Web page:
A feasibility study has been completed for a $100 million dollar project which aims to reduce flooding and improve irrigation in Svay Rieng province.

The study of the Prek Neal Basin Water Supply and Flood Reduction Measures Project, Phase 1 was reviewed on November 20 by a number of stakeholders, including representatives of the Ministry of Water Resources and Meteorology, the Korea International Cooperation Agency (KOICA) in Cambodia and several construction companies.

Ponh Sachchak, secretary of state of the ministry, said the purpose of the review was to gather input to improve the report and ensure that the project was as efficient and sustainable as possible, and could begin sooner.

“The Prek Neal Basin Water Supply and Flood Reduction Measures Project, Phase 1 in Svay Rieng province is part of a mixed water resource management project in the eastern Mekong Delta,” he explained.

He thanked the ministry’s development partners, especially KOICA, who funded the $2 million dollar, two-year feasibility study. He also suggested the South Korean agency support the Cambodia Institute of Hydrological Survey, which is planned to be built on the Stung Prek Tnaot delta. The proposal is being considered by the agency.

Choi Moon-jung, executive director of KOICA in Cambodia, also attended the meeting. She described it as an important opportunity for key stakeholders to share knowledge, experience and their visions for agricultural water management.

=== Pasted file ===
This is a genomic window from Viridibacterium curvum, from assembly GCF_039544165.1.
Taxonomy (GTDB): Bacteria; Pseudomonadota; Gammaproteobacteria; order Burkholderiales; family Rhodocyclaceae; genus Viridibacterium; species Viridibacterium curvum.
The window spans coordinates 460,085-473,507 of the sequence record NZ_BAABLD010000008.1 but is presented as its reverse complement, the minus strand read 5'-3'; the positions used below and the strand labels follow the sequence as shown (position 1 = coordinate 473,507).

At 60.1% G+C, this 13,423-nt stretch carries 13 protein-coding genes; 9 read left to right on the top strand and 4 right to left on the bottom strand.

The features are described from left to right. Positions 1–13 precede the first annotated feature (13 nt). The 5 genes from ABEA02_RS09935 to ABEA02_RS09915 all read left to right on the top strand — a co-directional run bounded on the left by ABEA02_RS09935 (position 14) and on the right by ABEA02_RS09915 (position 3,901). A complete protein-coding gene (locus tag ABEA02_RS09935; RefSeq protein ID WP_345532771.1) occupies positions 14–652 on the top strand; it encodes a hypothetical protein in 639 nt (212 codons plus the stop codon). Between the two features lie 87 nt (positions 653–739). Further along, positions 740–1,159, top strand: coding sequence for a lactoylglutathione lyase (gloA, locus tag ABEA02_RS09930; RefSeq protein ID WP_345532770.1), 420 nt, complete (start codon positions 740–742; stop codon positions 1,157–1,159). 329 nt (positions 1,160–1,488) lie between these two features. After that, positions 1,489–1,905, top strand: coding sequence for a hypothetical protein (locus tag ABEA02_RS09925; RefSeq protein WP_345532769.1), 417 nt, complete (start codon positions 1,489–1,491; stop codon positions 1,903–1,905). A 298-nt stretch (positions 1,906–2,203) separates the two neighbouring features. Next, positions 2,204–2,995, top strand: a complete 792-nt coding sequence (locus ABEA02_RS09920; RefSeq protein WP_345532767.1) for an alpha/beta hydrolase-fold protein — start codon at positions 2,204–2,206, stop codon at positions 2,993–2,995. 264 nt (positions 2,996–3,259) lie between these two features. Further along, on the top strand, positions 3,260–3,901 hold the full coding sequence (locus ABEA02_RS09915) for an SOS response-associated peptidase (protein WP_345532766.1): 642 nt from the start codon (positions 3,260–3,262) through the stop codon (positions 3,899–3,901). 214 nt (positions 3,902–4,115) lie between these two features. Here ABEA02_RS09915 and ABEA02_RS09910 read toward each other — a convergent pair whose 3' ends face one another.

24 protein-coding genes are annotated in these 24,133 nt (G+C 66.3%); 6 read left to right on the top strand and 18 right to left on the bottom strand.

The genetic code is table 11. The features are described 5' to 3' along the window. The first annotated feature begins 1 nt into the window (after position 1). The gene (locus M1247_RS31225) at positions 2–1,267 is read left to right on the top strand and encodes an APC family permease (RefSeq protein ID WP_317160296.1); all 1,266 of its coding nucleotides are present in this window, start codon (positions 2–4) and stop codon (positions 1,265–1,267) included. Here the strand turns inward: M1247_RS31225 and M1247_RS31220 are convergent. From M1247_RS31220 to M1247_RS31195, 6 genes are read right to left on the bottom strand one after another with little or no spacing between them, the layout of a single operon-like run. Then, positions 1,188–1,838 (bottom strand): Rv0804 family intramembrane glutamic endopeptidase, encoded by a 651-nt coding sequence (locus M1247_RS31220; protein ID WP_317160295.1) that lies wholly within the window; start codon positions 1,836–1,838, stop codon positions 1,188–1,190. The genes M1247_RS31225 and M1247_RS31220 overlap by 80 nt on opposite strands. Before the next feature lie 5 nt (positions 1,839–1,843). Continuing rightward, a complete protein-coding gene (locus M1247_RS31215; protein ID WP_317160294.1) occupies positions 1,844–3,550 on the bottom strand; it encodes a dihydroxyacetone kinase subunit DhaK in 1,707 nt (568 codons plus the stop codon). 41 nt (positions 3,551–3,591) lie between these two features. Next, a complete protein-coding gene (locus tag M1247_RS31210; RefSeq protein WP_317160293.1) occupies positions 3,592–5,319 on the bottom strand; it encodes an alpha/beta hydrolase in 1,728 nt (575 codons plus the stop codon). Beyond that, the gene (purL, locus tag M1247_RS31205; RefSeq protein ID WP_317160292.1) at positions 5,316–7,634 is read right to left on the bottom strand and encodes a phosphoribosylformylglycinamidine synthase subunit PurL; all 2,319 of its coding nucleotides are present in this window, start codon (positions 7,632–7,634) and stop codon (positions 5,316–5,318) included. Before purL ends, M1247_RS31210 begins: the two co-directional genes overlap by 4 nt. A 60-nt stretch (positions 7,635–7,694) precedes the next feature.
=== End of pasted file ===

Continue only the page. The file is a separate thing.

​“The feasibility study report will serve as a guide for the direction of future projects and provide valuable insights into the potential for success, risks and potential challenges related to the implementation of agricultural water projects in the Prek Neal area of Svay Rieng province,” she said.

​According to KOICA, the project aims to reduce floods and droughts, supply water to households, industrial facilities and irrigation systems, thus increasing agricultural productivity and efficiency in Svay Rieng province.

During an October meeting to discuss the draft of the report, the water resources ministry estimated that the total cost of the project would be approximately $100 million. It expected to break ground in 2025.

This project will cover 26,950ha in three districts and one town, and is expected to benefit 5,360 households.